Matter of Walczak v Asplundh Tree Expert Co.

Annotate this Case
Matter of Walczak v Asplundh Tree Expert Co. 2020 NY Slip Op 07002 Decided on November 25, 2020 Appellate Division, Third Department Published by New York State Law Reporting Bureau pursuant to Judiciary Law § 431. This opinion is uncorrected and subject to revision before publication in the Official Reports.

Decided and Entered: November 25, 2020

[*1]In the Matter of the Claim of Marian Walczak, Appellant,


Asplundh Tree Expert Co. et al., Respondents. Workers' Compensation Board, Respondent.

Calendar Date: October 22, 2020
Before: Garry, P.J., Clark, Devine, Aarons and Reynolds Fitzgerald, JJ.

Geoffrey Schotter, New York City, for appellant.

Chartwell Law, New York City (Kristen L. Rexroat of counsel), for Asplundh Tree Expert Co. and another, respondents.

Devine, J.

Appeal from a decision of the Workers' Compensation Board, filed April 5, 2019, which ruled that claimant's claim for hearing loss was time-barred by Workers' Compensation Law § 28.

Claimant, an arborist, worked for the employer from 1998 until he suffered a stroke in 2006. He filed a claim for workers' compensation benefits in 2017, alleging that workplace exposure to noise had caused hearing loss and listing December 27, 2006 as the date of onset. The employer and its workers' compensation carrier controverted the claim arguing, among other things, that it was untimely under Workers' Compensation Law § 28. Although a Workers' Compensation Law Judge rejected that argument, a panel of the Workers' Compensation Board reversed and found that the claim was untimely. A full Board review reached the same result, and claimant appeals.

We affirm. "A claim for workers' compensation benefits due to a disability caused by an occupational disease must be filed 'within two years after disablement and after the claimant knew or should have known that the disease is or was due to the nature of the employment'" (Matter of Chojnowski v PAR Envtl. Corp., 174 AD3d 1247, 1248 [2019], quoting Workers' Compensation Law § 28). In cases involving delayed discovery of occupational hearing loss, a special statute provides that claims are timely if filed "within 90 days after 'knowledge' that the hearing loss is causally related to the employment" (Matter of Depczynski v Adsco/Farrar & Trefts, 84 NY2d 593, 595 [1994], quoting Workers' Compensation Law § 49-bb). Inasmuch as a person does not need specialized knowledge or testing to recognize that his or her hearing is deteriorating, a medical diagnosis is not required to trigger this 90-day limitations period, and the period instead begins to run whenever a claimant is or should be "'aware of both his [or her] injury and its probable cause'" (Matter of Chojnowski v PAR Envtl. Corp., 174 AD3d at 1249, quoting Matter of Depczynski v Adsco/Farrar & Trefts, 84 NY2d at 599).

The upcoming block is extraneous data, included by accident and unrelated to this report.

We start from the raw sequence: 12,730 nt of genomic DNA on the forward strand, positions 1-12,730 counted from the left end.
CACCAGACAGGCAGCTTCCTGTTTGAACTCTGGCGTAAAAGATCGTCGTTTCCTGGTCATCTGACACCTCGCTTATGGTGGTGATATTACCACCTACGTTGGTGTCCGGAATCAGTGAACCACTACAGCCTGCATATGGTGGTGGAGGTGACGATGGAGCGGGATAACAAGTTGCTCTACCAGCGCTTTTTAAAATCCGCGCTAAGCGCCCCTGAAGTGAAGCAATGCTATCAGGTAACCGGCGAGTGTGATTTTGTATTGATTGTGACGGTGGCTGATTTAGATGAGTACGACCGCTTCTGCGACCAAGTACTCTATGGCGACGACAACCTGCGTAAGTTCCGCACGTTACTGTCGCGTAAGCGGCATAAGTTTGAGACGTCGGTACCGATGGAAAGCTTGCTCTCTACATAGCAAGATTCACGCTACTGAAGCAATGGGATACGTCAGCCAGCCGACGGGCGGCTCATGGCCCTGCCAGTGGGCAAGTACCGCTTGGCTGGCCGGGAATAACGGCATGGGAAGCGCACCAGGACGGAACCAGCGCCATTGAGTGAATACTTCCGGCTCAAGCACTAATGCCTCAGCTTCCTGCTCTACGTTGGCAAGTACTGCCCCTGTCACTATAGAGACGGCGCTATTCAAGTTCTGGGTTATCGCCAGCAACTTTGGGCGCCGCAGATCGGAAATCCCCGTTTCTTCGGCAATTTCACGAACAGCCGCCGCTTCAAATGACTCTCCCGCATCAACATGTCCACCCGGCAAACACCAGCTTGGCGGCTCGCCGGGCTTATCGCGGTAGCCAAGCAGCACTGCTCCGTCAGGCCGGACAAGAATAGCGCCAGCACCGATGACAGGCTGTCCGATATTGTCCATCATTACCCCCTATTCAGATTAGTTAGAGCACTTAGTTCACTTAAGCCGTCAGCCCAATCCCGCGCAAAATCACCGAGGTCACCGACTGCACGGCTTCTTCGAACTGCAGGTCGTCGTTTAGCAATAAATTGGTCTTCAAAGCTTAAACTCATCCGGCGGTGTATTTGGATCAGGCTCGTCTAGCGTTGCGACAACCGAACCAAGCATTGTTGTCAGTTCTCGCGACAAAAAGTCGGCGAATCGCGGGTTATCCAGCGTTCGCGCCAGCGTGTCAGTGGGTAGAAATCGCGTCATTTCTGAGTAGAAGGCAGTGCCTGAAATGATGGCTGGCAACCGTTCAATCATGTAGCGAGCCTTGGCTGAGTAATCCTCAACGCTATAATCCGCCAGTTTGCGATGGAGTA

Here, claimant was routinely exposed to loud noises at work and testified that he was sometimes unable to wear hearing protection. Claimant's testimony and his medical records further reflect that he first recognized that he was having trouble hearing while he was still working — in either 2002 or 2004 — while notes from one of his treating physicians indicate that a hearing test was recommended to him in January 2012. Notwithstanding this longstanding awareness that he had a hearing problem that first arose during a period in which he was exposed to a loud work environment, claimant did not seek a formal diagnosis until 2017. Although claimant testified that he did not recall the 2012 recommendation to get a hearing test, the Board found that the medical records were accurate and that "claimant knew or should have known that his hearing loss was related to his employment no later than January 19, 2012." We accord deference to the Board's credibility assessments and the findings of fact that flow from them and, mindful that "neither actual knowledge nor a medical diagnosis is required" to mark the point at which claimant should have known that his hearing problem probably arose from his employment, find its conclusion that the claim is time-barred to be supported by substantial evidence in the record (Matter of Chojnowski v PAR Envtl. Corp., 174 AD3d at 1249; see Workers' Compensation Law § 49-bb; Matter of Depczynski v Adsco/Farrar & Trefts, 84 NY2d at 595, 599).

Claimant's remaining contentions, including that the Board did not follow its own precedents, have been examined and found to be without merit.

Garry, P.J., Clark, Aarons and Reynolds Fitzgerald, JJ., concur.

ORDERED that the decision is affirmed, without costs.